5. Share your dietary requirements

The EMBL canteen makes a special effort to cater to everyone’s needs by providing fresh food every day and appropriate substitutes for participants on vegetarian, vegan, lactose-free or gluten-free diets. In our registration system you have the option to indicate your preferences, but should you have special requirements based on food allergies or intolerances, please do not hesitate to reach out to us, so we can ensure you are well fed.

6. Send your flash talk slides well in advance

If you are presenting a flash talk, make sure to send us your slides well in advance to make sure they are looped on the screen in time. You will have only 2 minutes to present your poster in the flash talk, so you don’t want to waste any second with technical difficulties.

For some more tips on how to give a flash talk, watch this video.

7. Avoid asking for a certificate of participation during the registration

As much as we’d like to help you out, registration is not the best time to ask for a certificate of participation. These are normally sent out after the end of the event via email.

8. Hold on to your badge

Your badge is your access card to the conference venue and your coupon for the lunch and dinner buffets, so make sure you don’t lose it or leave it in your hotel room.

9. No cash policy on the EMBL Campus

If you arrive on campus outside of the conference times and you would like to get something to eat or drink, it might not be possible. EMBL has a no cash policy on its campus and the only way to purchase something from the cafeteria or canteen is via a special guest credit card. Therefore, it would be a good idea to grab something to eat on your way to the campus, especially for breakfast as we normally only have coffee available in the mornings.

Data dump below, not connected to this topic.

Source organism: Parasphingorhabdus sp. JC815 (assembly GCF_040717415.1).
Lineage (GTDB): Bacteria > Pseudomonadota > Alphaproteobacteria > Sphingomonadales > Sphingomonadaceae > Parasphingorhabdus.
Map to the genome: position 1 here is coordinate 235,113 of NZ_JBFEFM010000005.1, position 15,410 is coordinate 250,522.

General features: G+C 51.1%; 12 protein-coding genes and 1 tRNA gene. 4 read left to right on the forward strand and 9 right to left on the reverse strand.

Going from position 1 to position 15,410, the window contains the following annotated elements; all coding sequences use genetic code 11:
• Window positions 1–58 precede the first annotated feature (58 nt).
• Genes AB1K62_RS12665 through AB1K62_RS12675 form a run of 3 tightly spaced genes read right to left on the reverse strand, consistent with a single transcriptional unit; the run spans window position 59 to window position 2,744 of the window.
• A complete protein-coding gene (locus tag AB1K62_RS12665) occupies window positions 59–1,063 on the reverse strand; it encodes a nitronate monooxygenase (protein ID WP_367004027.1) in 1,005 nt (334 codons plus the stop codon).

10. Do not ask us for medicine

As much as we would like to help you with your headache or cold symptoms, we are not authorised to hand out any medicine. However, we have a list of pharmacies that are close to the conference venue which we are happy to share with you.

11. When you sign up for a social event, show up!

Most conference social events like dinners, lunches, parties take place in the EMBL Advanced Training Centre (ATC) and are open to all conference participants without prior registration. In the case that there are organised social events taking place outside of the conference venue such as tours or downtown dinners, these are usually restricted to a limited number of participants, and prior registration is necessary.

All the logistics are meticulously coordinated with the service providers and very often there are waiting lists for these events, so if you are unable to attend, please inform us, so that we can give your spot to someone who can.

12. Stay on the paths in the woods

The EMBL Heidelberg Campus is surrounded by a beautiful forest which offers a great opportunity for lunch-time walks or runs. However, before you set on exploring the woods, please familiarise yourself with the paths so that you easily find your way back. In the app you will find 4 different walking routes of various lengths.

13. Take down your poster on the last day

You have put in so much work in your poster that it is a shame to leave it with us. Make sure you take it down on the last day of the event as you may end up needing it for another conference.

14. Stay away from red push buttons on the emergency exit doors

Not all exit doors in the ATC Foyer may be opened. Look out for a silver button with a key on it to open the door without activating the emergency exit alarm.

Follow us:

10 ways to get your scientific course application accepted

 

Rejection.